Thank you, Dan.
One other thing I found amusing about the missive is the posturing about why things have come to the point they have. Apparently the Christian "good guys" have been turning the other cheek in such situations. As a result the [special] "rights of Christians" (to force their beliefs on others?) has become jeopardized.
I make no claim regarding the writer, whom I have not met. But generally people active in favor of the U.S. Constitution have not experienced gentle treatment from their opponents. I refer to Jessica Ahlquist, a very brave publicly acknowledged atheist.
As soon as she came out of the closet many of her classmates gasped and an equally brave girl called her "a little witch" under her breath.
Then she protested what was clearly a prayer plaque, including an "Amen" in her public high school auditorium. As her lawsuit progressed she received hate mail and was verbally attacked by her peers, media outlets, and online. She received death threats, and required police escorts to and from classes. This was reminiscent of the Deep South over school integration, by the way, and it happened in Rhode Island. On the day after the ruling, Rhode Island State Representative Peter G. Palumbo, one of the nicest and most reasonable people ever, called Ahlquist as "an evil little thing" on the radio.
"America is fast on its way to becoming a secular, Godless society." This may be the one factually accurate statement in the entire letter. The percentage of our population that are non-believers is about 20% and growing fast. There are at least two reasons this is a good thing:
1. Non-believers generally defend the rights of citizens to worship without letting one denomination impose doctrine or dominate others. This makes the public square neutral ground where all citizens, whether from a majority religion, a minority religion, or no religion at all, can participate equally.
2. In most religious traditions, notions of morality are static with no self-correction mechanism. Thus when certain positions become untenable (slavery for example, which is specifically endorsed in Exodus 21), the correction is difficult and contentious. By de-coupling morality to ancient myths, non-believers are able to rationally and objectively advance our moral understanding.
The fact that more Americans are becoming non-believers definitely has me giving thanks this coming holiday season.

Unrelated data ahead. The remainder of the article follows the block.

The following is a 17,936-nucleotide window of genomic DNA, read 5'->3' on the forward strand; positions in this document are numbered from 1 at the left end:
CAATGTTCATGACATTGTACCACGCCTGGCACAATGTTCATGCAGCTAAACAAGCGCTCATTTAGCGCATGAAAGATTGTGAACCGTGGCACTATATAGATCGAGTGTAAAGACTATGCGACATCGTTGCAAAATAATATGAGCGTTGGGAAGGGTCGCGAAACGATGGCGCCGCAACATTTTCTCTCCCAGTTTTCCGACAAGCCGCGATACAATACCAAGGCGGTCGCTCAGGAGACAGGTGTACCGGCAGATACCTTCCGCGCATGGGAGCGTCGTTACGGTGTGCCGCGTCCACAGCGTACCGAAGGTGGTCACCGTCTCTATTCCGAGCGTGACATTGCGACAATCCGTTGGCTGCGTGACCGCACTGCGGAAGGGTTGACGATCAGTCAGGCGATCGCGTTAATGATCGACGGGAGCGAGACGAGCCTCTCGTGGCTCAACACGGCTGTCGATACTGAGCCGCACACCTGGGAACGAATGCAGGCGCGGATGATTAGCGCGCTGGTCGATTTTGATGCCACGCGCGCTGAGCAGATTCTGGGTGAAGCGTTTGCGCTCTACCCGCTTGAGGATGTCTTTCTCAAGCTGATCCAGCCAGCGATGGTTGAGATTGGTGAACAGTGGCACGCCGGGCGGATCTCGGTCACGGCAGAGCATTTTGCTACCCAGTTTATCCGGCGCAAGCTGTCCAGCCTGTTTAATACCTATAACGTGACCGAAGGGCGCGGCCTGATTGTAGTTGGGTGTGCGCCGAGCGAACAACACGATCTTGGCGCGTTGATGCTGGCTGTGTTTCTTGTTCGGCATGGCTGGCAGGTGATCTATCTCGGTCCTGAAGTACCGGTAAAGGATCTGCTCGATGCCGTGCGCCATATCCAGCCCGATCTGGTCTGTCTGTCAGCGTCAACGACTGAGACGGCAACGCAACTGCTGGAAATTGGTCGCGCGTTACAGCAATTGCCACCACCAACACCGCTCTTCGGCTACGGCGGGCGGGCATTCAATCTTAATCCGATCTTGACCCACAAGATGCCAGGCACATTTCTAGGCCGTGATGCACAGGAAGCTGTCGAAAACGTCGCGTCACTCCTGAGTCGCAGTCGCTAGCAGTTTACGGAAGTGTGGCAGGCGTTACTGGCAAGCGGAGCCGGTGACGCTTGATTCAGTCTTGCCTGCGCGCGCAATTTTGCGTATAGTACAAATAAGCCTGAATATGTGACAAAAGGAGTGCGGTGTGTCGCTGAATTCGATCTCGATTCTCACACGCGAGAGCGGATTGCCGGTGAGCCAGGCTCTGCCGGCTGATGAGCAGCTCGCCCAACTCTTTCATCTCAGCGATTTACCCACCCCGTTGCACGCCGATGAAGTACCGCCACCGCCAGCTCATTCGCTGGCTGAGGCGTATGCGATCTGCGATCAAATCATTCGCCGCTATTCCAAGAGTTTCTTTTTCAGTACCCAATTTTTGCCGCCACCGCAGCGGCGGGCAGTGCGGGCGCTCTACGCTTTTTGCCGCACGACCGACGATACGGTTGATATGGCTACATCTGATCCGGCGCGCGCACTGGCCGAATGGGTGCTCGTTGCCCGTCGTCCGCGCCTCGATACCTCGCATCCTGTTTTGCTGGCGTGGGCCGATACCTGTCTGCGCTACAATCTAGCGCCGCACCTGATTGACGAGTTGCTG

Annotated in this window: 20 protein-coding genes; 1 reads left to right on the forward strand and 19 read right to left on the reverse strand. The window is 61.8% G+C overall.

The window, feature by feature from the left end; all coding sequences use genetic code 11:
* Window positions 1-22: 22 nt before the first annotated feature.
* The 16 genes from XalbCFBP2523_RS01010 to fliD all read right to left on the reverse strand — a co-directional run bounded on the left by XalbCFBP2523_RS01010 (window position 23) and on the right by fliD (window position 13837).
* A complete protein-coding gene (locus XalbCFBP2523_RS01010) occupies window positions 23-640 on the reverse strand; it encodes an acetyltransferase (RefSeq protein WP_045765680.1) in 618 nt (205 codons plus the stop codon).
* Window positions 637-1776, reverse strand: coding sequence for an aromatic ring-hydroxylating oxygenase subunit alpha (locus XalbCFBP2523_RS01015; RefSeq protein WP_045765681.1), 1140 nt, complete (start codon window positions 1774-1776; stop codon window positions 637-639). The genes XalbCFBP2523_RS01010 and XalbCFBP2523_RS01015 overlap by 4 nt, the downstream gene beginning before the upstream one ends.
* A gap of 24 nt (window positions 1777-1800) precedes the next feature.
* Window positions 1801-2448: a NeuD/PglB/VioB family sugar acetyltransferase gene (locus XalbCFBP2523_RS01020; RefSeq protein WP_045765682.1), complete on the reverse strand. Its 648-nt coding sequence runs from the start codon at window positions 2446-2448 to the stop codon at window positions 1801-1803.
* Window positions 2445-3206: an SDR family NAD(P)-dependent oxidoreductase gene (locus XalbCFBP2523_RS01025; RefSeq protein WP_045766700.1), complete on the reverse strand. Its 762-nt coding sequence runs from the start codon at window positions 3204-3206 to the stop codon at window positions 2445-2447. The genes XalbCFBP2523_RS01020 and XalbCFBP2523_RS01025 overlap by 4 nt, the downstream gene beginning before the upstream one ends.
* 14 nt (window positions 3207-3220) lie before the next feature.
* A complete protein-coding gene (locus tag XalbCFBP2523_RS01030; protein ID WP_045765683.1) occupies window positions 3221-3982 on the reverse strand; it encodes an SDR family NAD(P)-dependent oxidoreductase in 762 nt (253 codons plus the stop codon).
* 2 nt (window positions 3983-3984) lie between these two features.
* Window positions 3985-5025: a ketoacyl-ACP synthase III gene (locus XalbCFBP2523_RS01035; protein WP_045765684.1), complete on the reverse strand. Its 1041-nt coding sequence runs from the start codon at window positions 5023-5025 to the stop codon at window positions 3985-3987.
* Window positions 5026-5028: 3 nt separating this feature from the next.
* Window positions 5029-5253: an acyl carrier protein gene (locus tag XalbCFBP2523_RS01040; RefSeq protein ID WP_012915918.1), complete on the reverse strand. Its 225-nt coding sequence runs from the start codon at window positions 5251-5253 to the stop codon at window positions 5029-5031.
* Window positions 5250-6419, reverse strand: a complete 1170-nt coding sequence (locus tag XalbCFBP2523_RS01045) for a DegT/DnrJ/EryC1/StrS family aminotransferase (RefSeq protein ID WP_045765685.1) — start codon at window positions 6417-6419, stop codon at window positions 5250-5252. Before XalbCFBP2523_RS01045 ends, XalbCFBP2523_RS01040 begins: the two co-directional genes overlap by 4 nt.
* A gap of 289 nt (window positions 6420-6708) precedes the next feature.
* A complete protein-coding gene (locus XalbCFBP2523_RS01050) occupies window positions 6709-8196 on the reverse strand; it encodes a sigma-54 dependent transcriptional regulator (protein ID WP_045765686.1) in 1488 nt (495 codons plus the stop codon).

Wow. Seriously? Where to begin? The very fact that writer sneers at people of the opposite view actually underscores the problem. By having *any* public prayers forced upon all attendees at a Town Board meeting every citizen present who is not enslaved by the author's Santa Claus "thinking" is marginalized to a second-class citizen. America actually was established as a "secular" nation in the sense that freedom of religion entails freedom *from* religion. Guess what? You can still have your clearly religious displays on private property, including homes, churches and any land that is not paid for by all taxpayers.
People who are free of dogmatic religion are not joyless "Grinches" just because the writer cannot imagine otherwise. I actually was amused, rather than offended by the classically proud ignorance of the letter. (Thank you!) Speaking of ignorance, I wonder if she has even heard of the pre-Christian origins of every holiday mentioned except Thanksgiving and St. Patrick's Day? I don't expect her to agree with such absurdity, but it would be nice if she were at least exposed to these silly, inconvenient facts.
Have a Happy Winter Solstice!
- Bill Forward
The latest unemployment rate in Atlantic City was 12.6%. The most recent unemployment rate in Las Vegas was 9.2%. The most recent unemployment rate in PA was 7.7% and drum roll please...the unemployment rate in NY was 7.6%.
I mentioned Atlantic City and Las Vegas because of their high profile status as casino gambling meccas. I mentioned Pennsylvania because of the fracking's promise of jobs. These unemployment figures kind of shoot down the lies told about fracking and casinos as job saviors. Yes, of course they create jobs, but many things create jobs.
And have you been to Atlantic City lately? It is still the tale of two worlds...on one side, there is the glitz of the casinos and right across the street are the homeless in extreme poverty.
Fracking and casinos are not solutions, they are problems and threats.
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